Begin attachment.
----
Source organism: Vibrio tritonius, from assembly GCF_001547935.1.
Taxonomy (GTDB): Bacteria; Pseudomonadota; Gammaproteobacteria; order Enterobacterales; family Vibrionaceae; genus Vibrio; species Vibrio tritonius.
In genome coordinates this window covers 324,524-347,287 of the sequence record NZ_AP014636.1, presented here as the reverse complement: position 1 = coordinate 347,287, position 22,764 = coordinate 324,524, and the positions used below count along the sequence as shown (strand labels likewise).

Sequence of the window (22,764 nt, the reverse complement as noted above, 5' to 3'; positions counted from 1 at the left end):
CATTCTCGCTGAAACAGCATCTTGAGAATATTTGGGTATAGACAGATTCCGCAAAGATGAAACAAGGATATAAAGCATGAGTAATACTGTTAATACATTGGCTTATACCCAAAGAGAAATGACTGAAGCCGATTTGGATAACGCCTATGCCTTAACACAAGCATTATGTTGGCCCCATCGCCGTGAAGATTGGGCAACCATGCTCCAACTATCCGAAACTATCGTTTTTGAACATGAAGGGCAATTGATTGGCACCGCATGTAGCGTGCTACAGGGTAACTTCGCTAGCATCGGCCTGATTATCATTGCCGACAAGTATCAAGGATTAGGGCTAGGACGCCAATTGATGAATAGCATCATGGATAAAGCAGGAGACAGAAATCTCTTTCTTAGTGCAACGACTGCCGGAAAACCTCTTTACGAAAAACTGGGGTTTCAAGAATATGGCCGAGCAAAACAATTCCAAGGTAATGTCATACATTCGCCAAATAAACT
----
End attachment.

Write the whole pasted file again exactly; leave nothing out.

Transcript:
Source organism: Vibrio tritonius, from assembly GCF_001547935.1.
Taxonomy (GTDB): Bacteria; Pseudomonadota; Gammaproteobacteria; order Enterobacterales; family Vibrionaceae; genus Vibrio; species Vibrio tritonius.
In genome coordinates this window covers 324,524-347,287 of the sequence record NZ_AP014636.1, presented here as the reverse complement: position 1 = coordinate 347,287, position 22,764 = coordinate 324,524, and the positions used below count along the sequence as shown (strand labels likewise).

Sequence of the window (22,764 nt, the reverse complement as noted above, 5' to 3'; positions counted from 1 at the left end):
CATTCTCGCTGAAACAGCATCTTGAGAATATTTGGGTATAGACAGATTCCGCAAAGATGAAACAAGGATATAAAGCATGAGTAATACTGTTAATACATTGGCTTATACCCAAAGAGAAATGACTGAAGCCGATTTGGATAACGCCTATGCCTTAACACAAGCATTATGTTGGCCCCATCGCCGTGAAGATTGGGCAACCATGCTCCAACTATCCGAAACTATCGTTTTTGAACATGAAGGGCAATTGATTGGCACCGCATGTAGCGTGCTACAGGGTAACTTCGCTAGCATCGGCCTGATTATCATTGCCGACAAGTATCAAGGATTAGGGCTAGGACGCCAATTGATGAATAGCATCATGGATAAAGCAGGAGACAGAAATCTCTTTCTTAGTGCAACGACTGCCGGAAAACCTCTTTACGAAAAACTGGGGTTTCAAGAATATGGCCGAGCAAAACAATTCCAAGGTAATGTCATACATTCGCCAAATAAACT